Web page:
Moussa Arafat al-Qudwa (Arabic: موسى عرفات; January 23, 1940/41 Jaffa — September 7, 2005 Gaza City) was a cousin of late Palestinian leader Yasser Arafat. He was one of the founders of Fatah and a leading official in the Fatah Revolutionary Council.
Moussa Arafat was chief of military intelligence in the 1990s. In 2004, he was head of the general security branch in the Gaza Strip. In July 2004, Arafat was nominated head of the Palestinian Security Services in West Bank and Gaza Strip. This nomination and corruption claims against Arafat's family were partially the catalyst for intense armed conflict in the streets of Gaza between Palestinian 'militants' of the al-Aqsa Martyrs' Brigade group and fighters loyal to Chairman Arafat's Fatah.
Following the conflict, Yasser Arafat reshuffled the Gaza security apparatus and appointed Abdel-Razek al-Majaideh to the new post of overall director of security for the West Bank and Gaza, outranking Moussa Arafat.
A power struggle between rival Palestinian factions emerged in Gaza and the West Bank in anticipation of Israeli Prime Minister Ariel Sharon's plan to withdraw troops and settlers from the occupied territory by the end of 2005.
In 2003, Arafat escaped injury in an explosion in his office caused by rockets fired, he claimed, by Palestinian enemies. In October 2004, Moussa Arafat and a top security official in the Gaza Strip, survived a car bomb that exploded in his convoy. Israel's military denied involvement.
Death in militant raid
Shortly before 5 AM on 7 September 2005, dozens of masked gunmen (estimates of their number range from 80 to 100) in a convoy of about 20 vehicles, and armed with assault rifles and anti-tank grenades, stormed Arafat's home in Gaza. After a gunfight with Arafat, the gunmen dragged Arafat outside, and shot him dead.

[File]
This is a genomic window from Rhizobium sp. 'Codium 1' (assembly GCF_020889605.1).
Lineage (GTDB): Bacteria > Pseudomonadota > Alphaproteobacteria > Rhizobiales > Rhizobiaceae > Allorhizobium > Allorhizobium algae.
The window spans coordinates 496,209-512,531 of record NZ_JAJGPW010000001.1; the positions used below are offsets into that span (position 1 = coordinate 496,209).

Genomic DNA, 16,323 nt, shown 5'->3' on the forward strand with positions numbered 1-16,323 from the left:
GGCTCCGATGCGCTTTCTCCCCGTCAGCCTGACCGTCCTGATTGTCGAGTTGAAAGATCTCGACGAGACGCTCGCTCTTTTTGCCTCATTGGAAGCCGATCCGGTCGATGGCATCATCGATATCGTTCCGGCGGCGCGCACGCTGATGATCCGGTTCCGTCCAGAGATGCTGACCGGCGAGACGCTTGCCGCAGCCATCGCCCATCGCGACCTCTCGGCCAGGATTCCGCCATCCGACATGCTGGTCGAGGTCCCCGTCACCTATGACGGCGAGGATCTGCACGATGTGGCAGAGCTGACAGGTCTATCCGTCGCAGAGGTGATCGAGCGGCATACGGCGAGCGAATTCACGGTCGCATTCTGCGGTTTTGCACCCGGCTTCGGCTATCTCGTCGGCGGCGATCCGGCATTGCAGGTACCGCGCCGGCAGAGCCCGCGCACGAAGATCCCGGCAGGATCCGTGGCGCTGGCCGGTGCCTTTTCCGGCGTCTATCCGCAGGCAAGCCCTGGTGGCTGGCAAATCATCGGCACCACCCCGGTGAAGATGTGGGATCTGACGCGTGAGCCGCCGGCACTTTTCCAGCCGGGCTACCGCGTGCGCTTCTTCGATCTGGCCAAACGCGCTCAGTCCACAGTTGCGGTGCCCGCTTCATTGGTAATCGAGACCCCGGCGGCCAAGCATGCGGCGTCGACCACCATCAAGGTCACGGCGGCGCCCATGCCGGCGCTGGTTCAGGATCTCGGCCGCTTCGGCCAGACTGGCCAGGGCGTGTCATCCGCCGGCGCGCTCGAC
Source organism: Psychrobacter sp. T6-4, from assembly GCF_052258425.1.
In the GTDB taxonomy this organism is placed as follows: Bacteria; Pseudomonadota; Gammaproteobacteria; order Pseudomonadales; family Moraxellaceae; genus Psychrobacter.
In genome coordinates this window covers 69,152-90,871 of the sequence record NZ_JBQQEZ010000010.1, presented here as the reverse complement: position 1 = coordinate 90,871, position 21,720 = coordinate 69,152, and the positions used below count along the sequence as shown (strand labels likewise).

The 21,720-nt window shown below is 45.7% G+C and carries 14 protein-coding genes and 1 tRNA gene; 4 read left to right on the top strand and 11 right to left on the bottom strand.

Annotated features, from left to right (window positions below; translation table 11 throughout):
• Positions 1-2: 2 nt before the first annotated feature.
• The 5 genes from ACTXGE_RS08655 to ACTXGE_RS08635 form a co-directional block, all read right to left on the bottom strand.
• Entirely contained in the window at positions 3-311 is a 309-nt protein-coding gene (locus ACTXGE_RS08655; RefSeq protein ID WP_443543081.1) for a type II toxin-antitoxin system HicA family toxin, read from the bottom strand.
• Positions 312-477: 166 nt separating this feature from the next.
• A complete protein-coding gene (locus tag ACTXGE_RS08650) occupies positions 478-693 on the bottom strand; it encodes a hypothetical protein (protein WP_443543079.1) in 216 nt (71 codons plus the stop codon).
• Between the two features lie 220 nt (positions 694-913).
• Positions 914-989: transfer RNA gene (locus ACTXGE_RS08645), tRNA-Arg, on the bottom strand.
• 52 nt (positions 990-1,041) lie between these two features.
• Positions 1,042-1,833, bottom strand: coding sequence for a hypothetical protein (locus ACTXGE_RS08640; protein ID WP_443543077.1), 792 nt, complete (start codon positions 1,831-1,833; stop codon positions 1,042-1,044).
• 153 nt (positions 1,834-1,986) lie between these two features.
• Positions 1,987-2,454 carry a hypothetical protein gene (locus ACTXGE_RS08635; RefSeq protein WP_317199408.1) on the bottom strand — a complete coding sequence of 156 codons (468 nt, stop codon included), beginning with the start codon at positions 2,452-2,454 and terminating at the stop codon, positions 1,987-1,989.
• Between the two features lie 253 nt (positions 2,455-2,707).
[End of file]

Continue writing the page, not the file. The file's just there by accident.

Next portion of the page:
While Arafat's home was near a security forces headquarters and only 300–400 metres from Palestinian Authority president Abbas's residence, media reports reported that the police had not came to the scene until 7 AM, two hours after the incident.
Aftermath of Moussa Arafat's assassination
Mohammed Abdel Al, a spokesman for the Popular Resistance Committees, a militant group, claimed responsibility for Arafat's assassination, saying it killed Arafat to punish him for corruption after the Palestinian security forces had taken no action against him. Mahmoud Abbas pledged to track down Arafat's killers but as of today those are only empty words. The main suspects are Palestinian offshoot groups. PRC murdered him for what it called the "liquidation" of Arafat. The PRC consists mainly of former members of the Fatah movement, who have accused Palestinian leaders of graft.
Arafat's oldest son, Manhal, and three bodyguards were kidnapped by the gunmen who killed Arafat. The bodyguards were released shortly thereafter, but Manhal was held for a day before being released to an Egyptian government delegation in Gaza.
- "Obituary: Moussa Arafat". BBC. 7 September 2005. Retrieved 15 December 2012.
- Arafat denies he is facing crisis. BBC, 24 July 2004
- "Top aide of Arafat killed in Gaza city". Daily Times. Gaza City. 8 September 2005. Retrieved 15 December 2012.
- "Top Gaza figure assassinated". Scotsman. 8 September 2005. Retrieved 15 December 2012.
- "Moussa Arafat killed by militants in Gaza". CBC News. 7 September 2005. Retrieved 15 December 2012.